Today's LA Times crossword by Bob Rois has a theme that breaks no new ground—Nancy Salomon had an '02 LAT puzzle with two of the same theme answers, and there have also been NYT and Sun puzzles with the same basic theme—but it's no less fun for that. The four theme answers are rhyming phrases that start with an H:
  • The HOKEY POKEY is a [Group dance song with the repeated lyric "that's what it's all about"].
  • HURLY-BURLY means [Commotion].
  • HOITY-TOITY means [Pretentious].
  • HANKY-PANKY is [Funny business].
Other H rhyming phrases include hodgepodge, Henny Penny, hocus pocus, herky-jerky, and handy-dandy, so there's a lot of material to choose from for this theme. These phrases tend to have some innate entertainment value—they're just fun to say—so you could do worse than to cop this theme if you were making a crossword to entertain your friends. The Rois puzzle is notable for having a quartet of 9-letter answers in the non-theme fill. If you're like me and you went through this puzzle from top to bottom, you pondered what the HOKEY POKEY and a PEDOMETER might have in common.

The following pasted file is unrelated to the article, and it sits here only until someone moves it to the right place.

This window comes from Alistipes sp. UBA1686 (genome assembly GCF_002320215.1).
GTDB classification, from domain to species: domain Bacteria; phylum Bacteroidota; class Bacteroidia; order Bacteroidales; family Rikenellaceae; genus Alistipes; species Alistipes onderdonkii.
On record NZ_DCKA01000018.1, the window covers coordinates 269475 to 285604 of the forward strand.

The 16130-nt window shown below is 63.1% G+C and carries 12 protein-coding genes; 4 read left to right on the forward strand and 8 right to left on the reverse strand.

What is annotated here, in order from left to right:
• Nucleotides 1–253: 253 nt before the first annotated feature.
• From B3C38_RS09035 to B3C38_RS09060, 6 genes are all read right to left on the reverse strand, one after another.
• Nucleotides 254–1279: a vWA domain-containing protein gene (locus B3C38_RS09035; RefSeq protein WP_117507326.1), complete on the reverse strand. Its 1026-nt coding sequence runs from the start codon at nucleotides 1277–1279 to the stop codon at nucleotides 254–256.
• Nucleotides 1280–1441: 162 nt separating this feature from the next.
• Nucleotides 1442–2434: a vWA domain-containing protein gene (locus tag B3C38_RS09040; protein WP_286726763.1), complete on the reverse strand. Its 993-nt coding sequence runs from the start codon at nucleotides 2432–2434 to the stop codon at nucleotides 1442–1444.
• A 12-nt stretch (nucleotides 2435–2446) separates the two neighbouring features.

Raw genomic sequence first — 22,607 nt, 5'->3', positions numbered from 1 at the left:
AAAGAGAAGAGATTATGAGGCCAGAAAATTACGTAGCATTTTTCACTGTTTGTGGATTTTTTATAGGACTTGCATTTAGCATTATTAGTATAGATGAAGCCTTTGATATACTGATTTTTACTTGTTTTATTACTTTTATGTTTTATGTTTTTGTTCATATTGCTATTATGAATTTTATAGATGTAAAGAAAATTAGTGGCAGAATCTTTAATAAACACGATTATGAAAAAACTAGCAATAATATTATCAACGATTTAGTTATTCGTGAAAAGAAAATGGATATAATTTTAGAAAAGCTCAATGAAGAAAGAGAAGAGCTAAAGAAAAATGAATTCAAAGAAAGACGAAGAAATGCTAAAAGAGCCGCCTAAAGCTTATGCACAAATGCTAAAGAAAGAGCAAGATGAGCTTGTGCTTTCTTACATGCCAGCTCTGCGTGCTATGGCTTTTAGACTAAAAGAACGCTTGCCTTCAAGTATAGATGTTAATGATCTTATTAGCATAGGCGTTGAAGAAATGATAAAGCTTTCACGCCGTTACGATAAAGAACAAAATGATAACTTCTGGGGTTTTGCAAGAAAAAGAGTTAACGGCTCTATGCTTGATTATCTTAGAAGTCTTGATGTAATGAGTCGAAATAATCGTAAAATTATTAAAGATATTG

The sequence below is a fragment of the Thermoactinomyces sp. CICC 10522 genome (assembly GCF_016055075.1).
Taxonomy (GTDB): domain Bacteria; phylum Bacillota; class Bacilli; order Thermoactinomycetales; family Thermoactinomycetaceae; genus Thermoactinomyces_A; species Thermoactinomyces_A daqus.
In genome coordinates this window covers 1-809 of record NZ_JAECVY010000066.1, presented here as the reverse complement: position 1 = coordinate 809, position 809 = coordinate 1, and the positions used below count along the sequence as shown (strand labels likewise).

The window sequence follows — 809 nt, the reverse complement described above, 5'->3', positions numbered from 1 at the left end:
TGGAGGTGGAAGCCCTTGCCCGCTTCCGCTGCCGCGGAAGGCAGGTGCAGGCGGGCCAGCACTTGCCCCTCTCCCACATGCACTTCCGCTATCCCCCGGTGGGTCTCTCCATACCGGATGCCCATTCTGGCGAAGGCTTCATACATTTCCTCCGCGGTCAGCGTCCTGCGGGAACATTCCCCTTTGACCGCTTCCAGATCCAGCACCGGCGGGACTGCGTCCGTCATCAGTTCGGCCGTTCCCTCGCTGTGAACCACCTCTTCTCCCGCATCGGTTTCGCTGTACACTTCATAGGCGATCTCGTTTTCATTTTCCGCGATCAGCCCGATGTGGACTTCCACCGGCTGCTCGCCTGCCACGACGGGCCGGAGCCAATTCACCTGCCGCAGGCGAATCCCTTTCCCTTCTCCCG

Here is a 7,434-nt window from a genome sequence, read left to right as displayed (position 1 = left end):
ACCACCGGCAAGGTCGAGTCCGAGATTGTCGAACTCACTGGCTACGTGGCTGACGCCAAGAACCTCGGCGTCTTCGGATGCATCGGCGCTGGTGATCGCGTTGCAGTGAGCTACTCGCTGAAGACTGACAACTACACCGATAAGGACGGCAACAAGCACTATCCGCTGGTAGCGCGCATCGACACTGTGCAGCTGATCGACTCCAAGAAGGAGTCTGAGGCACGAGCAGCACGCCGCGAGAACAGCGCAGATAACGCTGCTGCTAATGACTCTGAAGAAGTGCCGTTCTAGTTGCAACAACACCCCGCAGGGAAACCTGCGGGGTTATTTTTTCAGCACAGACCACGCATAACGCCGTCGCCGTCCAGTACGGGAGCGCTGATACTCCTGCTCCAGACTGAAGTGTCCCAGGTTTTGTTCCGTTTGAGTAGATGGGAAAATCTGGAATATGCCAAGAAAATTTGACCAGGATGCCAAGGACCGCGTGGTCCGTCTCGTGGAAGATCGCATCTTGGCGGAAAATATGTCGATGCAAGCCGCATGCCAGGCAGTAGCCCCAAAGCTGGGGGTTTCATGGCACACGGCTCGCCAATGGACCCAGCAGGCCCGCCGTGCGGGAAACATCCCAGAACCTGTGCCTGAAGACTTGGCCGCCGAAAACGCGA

Today's Brendan Emmett Quigley–brand crossword (accept no substitutes!) says "All Keyed Up: Take CTRL of the situation" in the title bar. I paid no mind to that title until after I finished the puzzle, and it was only then that I realized the theme entries weren't two phrases mashed together, they're phrases changed by the addition of a computer key:
  • [Wilco and Ryan Adams isn't marketed to fogeys?] clues NO ALT-COUNTRY FOR / OLD MEN, with a Windows ALT key added to the movie title to make it about the alt-country music genre.
  • [Futuristic tournament schedule?] is a SPACE-AGE BRACKET, as in the NCAA March Madness bracket reworked for the space age. (I do love the retro "space-age" as an adjective. I should describe rebus crosswords as "space-age puzzles.") There is a key for the bracket punctuation, but the I think the only computer key at play here is the SPACE bar.